Pancreatic Cells and Their Progenitors

Seth J. Salpeter, Yuval Dor

Research output: Chapter in Book/Report/Conference proceedingChapterpeer-review

8 Scopus citations


Both type 1 and type 2 diabetes patients would greatly benefit from transplantation of insulin-producing pancreatic beta cells; however, a severe shortage of transplantable beta cells is a major current limitation in the use of such therapy. Understanding the mechanisms by which beta cells are naturally formed is therefore a central challenge for modern pancreas biology, in the hope that insights will be applicable for regenerative cell therapy strategies for diabetes. In particular, the cellular origins of pancreatic beta cells pose an important problem, with significant basic and therapeutic implications. This chapter discusses the current controversy regarding the identity of the cells that give rise to new beta cells in the adult mammal. Whereas numerous models suggest that beta cells can originate from adult stem cells, proposed to reside in the pancreas or in other locations, more recent work indicates that the major source for new beta cells during adult life is the proliferation of preexisting, differentiated beta cells. We present these different views, with emphasis on the methodologies employed. In particular, we focus on genetic lineage tracing using the Cre-lox system in transgenic mice, a technique considered the "gold standard" for addressing in vivo problems of cellular origins.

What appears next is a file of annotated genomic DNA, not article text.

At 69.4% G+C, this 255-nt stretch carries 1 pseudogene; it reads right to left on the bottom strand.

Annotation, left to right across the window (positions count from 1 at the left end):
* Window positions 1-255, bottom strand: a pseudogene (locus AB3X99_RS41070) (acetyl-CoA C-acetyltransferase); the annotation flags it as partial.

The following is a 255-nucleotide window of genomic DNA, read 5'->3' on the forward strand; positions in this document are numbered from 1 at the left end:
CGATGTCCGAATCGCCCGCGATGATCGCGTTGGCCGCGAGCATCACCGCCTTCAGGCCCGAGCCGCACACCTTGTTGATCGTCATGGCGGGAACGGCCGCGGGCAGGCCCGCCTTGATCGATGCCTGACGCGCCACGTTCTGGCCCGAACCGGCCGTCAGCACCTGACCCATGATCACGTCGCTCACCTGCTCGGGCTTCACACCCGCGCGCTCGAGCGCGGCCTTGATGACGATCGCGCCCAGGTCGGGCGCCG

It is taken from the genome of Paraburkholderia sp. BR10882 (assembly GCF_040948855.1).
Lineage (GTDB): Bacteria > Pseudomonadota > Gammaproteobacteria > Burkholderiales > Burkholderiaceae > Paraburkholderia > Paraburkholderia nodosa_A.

Original languageAmerican English
Title of host publicationAdult Stem Cells
PublisherAcademic Press Inc.
Number of pages16
StatePublished - 2006

Publication series

NameMethods in Enzymology
ISSN (Print)0076-6879


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